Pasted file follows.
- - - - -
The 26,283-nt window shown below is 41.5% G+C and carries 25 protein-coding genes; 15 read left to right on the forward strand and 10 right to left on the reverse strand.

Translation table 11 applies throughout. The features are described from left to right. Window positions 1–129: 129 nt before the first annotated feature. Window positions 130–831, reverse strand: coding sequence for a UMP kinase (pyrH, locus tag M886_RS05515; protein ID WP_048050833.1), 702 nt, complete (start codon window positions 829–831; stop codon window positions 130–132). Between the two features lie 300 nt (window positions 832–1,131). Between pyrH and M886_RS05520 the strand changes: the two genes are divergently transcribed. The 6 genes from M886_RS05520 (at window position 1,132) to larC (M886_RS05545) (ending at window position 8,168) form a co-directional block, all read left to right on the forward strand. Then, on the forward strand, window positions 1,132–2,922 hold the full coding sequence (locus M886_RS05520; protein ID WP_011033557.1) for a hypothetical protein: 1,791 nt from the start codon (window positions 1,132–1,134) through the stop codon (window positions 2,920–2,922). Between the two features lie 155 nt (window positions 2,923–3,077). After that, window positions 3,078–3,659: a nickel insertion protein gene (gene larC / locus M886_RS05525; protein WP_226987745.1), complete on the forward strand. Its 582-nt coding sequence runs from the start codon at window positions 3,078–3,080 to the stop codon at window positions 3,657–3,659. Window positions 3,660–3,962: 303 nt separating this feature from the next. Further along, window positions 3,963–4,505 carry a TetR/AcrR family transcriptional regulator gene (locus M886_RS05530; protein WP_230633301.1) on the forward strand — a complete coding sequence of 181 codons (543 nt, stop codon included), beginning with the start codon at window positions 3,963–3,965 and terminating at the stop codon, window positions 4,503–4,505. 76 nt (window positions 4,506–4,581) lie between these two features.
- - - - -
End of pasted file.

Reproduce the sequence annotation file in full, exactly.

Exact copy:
The 26,283-nt window shown below is 41.5% G+C and carries 25 protein-coding genes; 15 read left to right on the forward strand and 10 right to left on the reverse strand.

Translation table 11 applies throughout. The features are described from left to right. Window positions 1–129: 129 nt before the first annotated feature. Window positions 130–831, reverse strand: coding sequence for a UMP kinase (pyrH, locus tag M886_RS05515; protein ID WP_048050833.1), 702 nt, complete (start codon window positions 829–831; stop codon window positions 130–132). Between the two features lie 300 nt (window positions 832–1,131). Between pyrH and M886_RS05520 the strand changes: the two genes are divergently transcribed. The 6 genes from M886_RS05520 (at window position 1,132) to larC (M886_RS05545) (ending at window position 8,168) form a co-directional block, all read left to right on the forward strand. Then, on the forward strand, window positions 1,132–2,922 hold the full coding sequence (locus M886_RS05520; protein ID WP_011033557.1) for a hypothetical protein: 1,791 nt from the start codon (window positions 1,132–1,134) through the stop codon (window positions 2,920–2,922). Between the two features lie 155 nt (window positions 2,923–3,077). After that, window positions 3,078–3,659: a nickel insertion protein gene (gene larC / locus M886_RS05525; protein WP_226987745.1), complete on the forward strand. Its 582-nt coding sequence runs from the start codon at window positions 3,078–3,080 to the stop codon at window positions 3,657–3,659. Window positions 3,660–3,962: 303 nt separating this feature from the next. Further along, window positions 3,963–4,505 carry a TetR/AcrR family transcriptional regulator gene (locus M886_RS05530; protein WP_230633301.1) on the forward strand — a complete coding sequence of 181 codons (543 nt, stop codon included), beginning with the start codon at window positions 3,963–3,965 and terminating at the stop codon, window positions 4,503–4,505. 76 nt (window positions 4,506–4,581) lie between these two features.